Mechanics with broad experience in maintenance and repair might become inspectors or examiners for the FAA.

Additional business and management training may help aircraft and avionics equipment mechanics and technicians open their own maintenance facility.

Pay About this section

Aircraft and Avionics Equipment Mechanics and Technicians

Median annual wages, May 2015

Avionics technicians

$58,540

Aircraft and avionics equipment mechanics and technicians

$58,390

Aircraft mechanics and service technicians

$58,370

Installation, maintenance, and repair occupations

$42,790

Total, all occupations

$36,200

 

The median annual wage for avionics technicians was $58,540 in May 2015. The median wage is the wage at which half the workers in an occupation earned more than that amount and half earned less. The lowest 10 percent earned less than $36,960, and the highest 10 percent earned more than $87,570.

The median annual wage for aircraft mechanics and service technicians was $58,370 in May 2015. The lowest 10 percent earned less than $34,770, and the highest 10 percent earned more than $89,050.

In May 2015, the median annual wages for aircraft mechanics and service technicians in the top industries in which they worked were as follows:  

Scheduled air transportation $68,140
Aerospace product and parts manufacturing 61,820
Nonscheduled air transportation 60,900
Federal government, excluding postal service 56,550
Support activities for air transportation 51,800

In May 2015, the median annual wages for avionics technicians in the top industries in which they worked were as follows: 

Scheduled air transportation $76,420
Aerospace product and parts manufacturing 63,790
Federal government, excluding postal service 55,560
Support activities for air transportation 54,800
Employment services 47,210

Mechanics and technicians usually work full time on rotating 8-hour shifts. Overtime and weekend work often are required. Day shifts usually are reserved for mechanics with the most seniority. 

Union Membership

Compared with workers in all occupations, aircraft and avionics equipment mechanics and technicians had a higher percentage of workers who belonged to a union in 2014.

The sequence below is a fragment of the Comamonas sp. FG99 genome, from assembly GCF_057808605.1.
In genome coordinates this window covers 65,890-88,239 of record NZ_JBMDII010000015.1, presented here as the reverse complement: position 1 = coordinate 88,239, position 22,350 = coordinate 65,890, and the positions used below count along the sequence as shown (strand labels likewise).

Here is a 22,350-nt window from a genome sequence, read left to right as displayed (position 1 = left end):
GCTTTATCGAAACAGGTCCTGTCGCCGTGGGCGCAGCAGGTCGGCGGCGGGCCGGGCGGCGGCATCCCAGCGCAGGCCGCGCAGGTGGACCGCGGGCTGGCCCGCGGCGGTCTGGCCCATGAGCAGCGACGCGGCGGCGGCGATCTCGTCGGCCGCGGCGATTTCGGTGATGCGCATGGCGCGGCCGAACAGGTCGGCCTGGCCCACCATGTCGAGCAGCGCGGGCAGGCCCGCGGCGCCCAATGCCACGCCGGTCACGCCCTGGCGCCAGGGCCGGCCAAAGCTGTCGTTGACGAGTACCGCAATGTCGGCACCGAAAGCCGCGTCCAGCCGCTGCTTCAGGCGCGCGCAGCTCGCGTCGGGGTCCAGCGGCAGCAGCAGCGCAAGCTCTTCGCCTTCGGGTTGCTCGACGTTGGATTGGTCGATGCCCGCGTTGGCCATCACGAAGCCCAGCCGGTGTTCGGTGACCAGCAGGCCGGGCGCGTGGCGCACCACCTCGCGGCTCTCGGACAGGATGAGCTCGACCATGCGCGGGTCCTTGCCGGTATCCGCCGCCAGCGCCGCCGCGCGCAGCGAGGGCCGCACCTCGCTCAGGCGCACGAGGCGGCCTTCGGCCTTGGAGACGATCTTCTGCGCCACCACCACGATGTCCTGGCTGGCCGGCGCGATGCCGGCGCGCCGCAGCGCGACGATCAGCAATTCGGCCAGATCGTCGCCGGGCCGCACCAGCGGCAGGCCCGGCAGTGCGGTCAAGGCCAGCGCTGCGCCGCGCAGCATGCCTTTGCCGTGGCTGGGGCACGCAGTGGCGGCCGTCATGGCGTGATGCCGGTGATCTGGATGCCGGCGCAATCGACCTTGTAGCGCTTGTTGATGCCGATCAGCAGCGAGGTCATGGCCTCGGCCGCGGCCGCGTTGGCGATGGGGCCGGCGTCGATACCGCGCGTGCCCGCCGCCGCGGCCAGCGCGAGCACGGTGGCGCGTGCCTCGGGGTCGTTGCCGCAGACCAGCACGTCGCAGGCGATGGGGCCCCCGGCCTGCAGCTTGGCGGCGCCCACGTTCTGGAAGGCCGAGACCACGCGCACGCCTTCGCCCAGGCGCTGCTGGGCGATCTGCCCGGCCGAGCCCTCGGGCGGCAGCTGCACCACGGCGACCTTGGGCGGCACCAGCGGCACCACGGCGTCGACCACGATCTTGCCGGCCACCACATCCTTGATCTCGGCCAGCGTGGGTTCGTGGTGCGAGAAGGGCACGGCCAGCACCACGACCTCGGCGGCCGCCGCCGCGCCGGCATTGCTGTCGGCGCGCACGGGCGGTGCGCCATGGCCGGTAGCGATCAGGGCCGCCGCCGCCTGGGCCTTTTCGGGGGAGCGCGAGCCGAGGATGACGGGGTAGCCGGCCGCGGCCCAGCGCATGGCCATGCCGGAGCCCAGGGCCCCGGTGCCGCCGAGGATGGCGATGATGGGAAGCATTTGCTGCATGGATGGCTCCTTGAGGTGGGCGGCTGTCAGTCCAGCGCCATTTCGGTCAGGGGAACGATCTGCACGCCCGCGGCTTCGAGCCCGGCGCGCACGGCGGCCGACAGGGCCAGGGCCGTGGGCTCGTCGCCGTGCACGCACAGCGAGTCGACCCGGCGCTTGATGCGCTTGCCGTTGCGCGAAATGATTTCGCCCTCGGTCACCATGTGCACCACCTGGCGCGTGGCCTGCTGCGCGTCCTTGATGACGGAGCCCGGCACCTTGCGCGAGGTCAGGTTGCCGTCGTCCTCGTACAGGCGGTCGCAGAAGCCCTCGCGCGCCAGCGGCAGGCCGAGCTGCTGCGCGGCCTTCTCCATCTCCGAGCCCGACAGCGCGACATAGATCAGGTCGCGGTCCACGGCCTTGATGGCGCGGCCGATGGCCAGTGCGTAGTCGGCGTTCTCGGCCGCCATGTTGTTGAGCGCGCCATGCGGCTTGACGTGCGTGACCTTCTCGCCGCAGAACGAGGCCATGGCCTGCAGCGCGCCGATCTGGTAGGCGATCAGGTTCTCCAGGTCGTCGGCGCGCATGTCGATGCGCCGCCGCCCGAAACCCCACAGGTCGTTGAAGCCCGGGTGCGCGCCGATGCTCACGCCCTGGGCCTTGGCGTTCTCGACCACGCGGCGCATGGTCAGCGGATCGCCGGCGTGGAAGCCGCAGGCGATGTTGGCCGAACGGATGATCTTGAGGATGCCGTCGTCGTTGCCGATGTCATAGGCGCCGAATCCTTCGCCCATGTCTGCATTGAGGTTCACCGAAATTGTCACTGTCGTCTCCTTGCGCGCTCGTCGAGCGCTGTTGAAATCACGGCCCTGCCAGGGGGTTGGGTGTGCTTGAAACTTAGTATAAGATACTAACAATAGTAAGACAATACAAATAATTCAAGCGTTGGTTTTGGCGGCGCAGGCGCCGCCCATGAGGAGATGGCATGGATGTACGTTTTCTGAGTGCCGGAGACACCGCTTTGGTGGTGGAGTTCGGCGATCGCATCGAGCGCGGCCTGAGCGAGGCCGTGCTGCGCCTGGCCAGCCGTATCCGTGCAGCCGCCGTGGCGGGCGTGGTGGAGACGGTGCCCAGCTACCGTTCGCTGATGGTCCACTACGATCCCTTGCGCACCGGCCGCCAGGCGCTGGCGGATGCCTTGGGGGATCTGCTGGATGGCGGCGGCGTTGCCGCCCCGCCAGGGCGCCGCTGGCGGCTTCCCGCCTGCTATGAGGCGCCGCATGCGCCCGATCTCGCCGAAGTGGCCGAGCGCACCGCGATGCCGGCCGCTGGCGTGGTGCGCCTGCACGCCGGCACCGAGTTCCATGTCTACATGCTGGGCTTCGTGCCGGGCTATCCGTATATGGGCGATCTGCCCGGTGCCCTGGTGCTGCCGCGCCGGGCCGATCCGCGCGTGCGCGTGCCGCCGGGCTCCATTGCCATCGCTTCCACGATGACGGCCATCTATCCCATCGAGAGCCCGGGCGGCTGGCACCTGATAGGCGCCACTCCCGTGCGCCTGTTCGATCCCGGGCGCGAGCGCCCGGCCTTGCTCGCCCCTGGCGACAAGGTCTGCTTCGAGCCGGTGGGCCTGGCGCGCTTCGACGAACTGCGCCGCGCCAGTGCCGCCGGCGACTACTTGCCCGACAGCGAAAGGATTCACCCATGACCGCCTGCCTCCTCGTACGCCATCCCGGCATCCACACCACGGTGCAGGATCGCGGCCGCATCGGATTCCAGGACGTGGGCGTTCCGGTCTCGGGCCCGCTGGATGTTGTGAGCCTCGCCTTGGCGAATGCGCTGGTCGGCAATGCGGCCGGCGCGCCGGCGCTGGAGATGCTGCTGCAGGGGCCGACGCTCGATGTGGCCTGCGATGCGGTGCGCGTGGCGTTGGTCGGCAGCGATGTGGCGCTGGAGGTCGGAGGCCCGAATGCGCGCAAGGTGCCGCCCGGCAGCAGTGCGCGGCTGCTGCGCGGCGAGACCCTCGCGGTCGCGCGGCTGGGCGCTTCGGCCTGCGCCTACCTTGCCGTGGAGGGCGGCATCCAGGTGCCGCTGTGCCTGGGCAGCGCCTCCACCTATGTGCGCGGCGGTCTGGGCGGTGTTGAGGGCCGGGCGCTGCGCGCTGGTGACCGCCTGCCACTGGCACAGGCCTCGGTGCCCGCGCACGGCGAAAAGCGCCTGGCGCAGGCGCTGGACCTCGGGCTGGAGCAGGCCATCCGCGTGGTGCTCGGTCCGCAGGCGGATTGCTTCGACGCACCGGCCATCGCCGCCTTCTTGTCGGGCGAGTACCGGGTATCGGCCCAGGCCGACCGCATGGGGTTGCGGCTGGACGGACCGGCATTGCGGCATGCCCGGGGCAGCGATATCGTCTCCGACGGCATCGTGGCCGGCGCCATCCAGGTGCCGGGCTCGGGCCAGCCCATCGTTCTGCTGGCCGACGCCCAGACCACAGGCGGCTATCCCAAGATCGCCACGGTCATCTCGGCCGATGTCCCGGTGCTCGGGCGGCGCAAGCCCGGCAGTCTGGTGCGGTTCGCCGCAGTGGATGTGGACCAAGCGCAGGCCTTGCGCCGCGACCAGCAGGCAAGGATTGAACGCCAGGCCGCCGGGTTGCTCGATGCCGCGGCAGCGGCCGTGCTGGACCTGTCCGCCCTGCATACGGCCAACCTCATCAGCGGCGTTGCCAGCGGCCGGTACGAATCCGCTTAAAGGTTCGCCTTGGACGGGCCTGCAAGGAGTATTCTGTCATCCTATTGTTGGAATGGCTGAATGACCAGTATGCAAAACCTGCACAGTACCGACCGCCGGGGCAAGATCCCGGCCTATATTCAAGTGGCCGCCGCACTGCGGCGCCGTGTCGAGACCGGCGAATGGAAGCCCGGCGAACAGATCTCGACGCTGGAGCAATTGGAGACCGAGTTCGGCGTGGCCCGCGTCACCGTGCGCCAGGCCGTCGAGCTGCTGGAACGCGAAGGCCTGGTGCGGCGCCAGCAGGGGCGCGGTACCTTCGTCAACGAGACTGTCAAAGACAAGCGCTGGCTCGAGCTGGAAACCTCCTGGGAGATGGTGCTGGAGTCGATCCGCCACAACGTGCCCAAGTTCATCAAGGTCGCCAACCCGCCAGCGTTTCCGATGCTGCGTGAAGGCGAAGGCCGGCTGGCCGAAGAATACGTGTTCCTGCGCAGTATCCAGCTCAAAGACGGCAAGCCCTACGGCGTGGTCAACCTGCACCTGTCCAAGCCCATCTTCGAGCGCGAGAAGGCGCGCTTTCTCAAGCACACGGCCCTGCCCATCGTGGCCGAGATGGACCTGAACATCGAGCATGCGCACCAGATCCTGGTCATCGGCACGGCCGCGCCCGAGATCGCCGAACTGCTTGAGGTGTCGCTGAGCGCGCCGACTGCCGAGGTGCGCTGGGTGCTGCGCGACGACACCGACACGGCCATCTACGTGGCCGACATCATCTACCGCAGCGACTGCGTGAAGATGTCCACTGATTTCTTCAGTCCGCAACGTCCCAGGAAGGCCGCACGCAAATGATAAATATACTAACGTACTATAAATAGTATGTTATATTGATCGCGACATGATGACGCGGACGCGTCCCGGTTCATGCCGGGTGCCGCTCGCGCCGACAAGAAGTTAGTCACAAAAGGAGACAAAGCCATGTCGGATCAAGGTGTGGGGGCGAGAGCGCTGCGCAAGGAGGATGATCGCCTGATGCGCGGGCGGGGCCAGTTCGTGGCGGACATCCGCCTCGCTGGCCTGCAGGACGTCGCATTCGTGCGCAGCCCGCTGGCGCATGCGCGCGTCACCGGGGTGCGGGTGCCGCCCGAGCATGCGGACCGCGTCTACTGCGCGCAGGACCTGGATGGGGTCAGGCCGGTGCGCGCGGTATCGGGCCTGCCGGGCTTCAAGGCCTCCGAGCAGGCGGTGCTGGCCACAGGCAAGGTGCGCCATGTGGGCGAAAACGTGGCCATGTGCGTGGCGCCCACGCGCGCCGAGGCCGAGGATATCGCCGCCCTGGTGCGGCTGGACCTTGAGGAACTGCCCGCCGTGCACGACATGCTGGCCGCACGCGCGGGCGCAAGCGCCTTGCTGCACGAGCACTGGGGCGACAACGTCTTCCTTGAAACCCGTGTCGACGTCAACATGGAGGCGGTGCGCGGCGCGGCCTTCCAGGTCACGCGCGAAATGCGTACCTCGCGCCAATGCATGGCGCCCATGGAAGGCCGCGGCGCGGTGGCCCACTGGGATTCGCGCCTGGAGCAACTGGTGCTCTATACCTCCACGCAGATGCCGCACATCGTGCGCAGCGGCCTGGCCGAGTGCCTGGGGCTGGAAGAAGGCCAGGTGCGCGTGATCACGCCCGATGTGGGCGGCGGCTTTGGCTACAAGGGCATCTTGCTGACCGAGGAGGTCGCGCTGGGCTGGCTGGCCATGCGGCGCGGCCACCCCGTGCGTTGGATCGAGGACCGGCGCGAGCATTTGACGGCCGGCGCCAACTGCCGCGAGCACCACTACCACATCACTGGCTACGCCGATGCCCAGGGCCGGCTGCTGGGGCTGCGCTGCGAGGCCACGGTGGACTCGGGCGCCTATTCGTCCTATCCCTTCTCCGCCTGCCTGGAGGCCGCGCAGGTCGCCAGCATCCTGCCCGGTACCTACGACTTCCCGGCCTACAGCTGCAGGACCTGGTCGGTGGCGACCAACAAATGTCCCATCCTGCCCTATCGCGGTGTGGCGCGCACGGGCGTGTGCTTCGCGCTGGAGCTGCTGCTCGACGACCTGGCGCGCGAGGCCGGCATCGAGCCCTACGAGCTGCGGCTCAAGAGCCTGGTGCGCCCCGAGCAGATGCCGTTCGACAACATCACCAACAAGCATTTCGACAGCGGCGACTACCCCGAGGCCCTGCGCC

Job Outlook About this section

Aircraft and Avionics Equipment Mechanics and Technicians

Percent change in employment, projected 2014-24

Total, all occupations

7%

Installation, maintenance, and repair occupations

6%

Aircraft mechanics and service technicians

1%

Aircraft and avionics equipment mechanics and technicians

1%

Avionics technicians

0%

 

Employment of aircraft and avionics equipment mechanics and technicians is projected to show little or no change from 2014 to 2024. 

Air traffic is expected to increase gradually over the coming decade. However, new aircraft generally are expected to require less maintenance than older aircraft. Airlines may continue to outsource maintenance work to specialized maintenance and repair shops both domestically and abroad. Increased specialization will allow maintenance facilities to use their resources more efficiently and therefore limit growth in the number of aircraft and avionics equipment mechanics and technicians.

Job Prospects

Competition for aircraft and avionics equipment mechanic and technician jobs varies with the type of job sought. In general, job opportunities will be best for mechanics who hold an A&P certificate and have knowledge about the most cutting-edge technologies and composite materials. Familiarity with computers and digital systems will help provide the best opportunities.







Employment projections data for aircraft and avionics equipment mechanics and technicians, 2014-24
Occupational Title SOC Code Employment, 2014 Projected Employment, 2024 Change, 2014-24 Employment by Industry
Percent Numeric

SOURCE: U.S. Bureau of Labor Statistics, Employment Projections program

Aircraft and avionics equipment mechanics and technicians

137,300 138,900 1 1,600

Avionics technicians

49-2091 17,400 17,500 0 100 [XLSX]

Aircraft mechanics and service technicians

49-3011 119,900 121,500 1 1,600 [XLSX]

State & Area Data About this section

Occupational Employment Statistics (OES)

The Occupational Employment Statistics (OES) program produces employment and wage estimates annually for over 800 occupations. These estimates are available for the nation as a whole, for individual states, and for metropolitan and nonmetropolitan areas. The link(s) below go to OES data maps for employment and wages by state and area.

Projections Central

Occupational employment projections are developed for all states by Labor Market Information (LMI) or individual state Employment Projections offices. All state projections data are available at www.projectionscentral.com. Information on this site allows projected employment growth for an occupation to be compared among states or to be compared within one state. In addition, states may produce projections for areas; there are links to each state’s websites where these data may be retrieved.

Career InfoNet

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Similar Occupations About this section

This table shows a list of occupations with job duties that are similar to those of aircraft and avionics equipment mechanics and technicians.

Occupation Job Duties ENTRY-LEVEL EDUCATION Help 2015 MEDIAN PAY Help
Aerospace engineering and operations technicians

Aerospace Engineering and Operations Technicians

Aerospace engineering and operations technicians operate and maintain equipment used in developing, testing, and producing new aircraft and spacecraft. Increasingly, these workers are using computer-based modeling and simulation tools and processes in their work.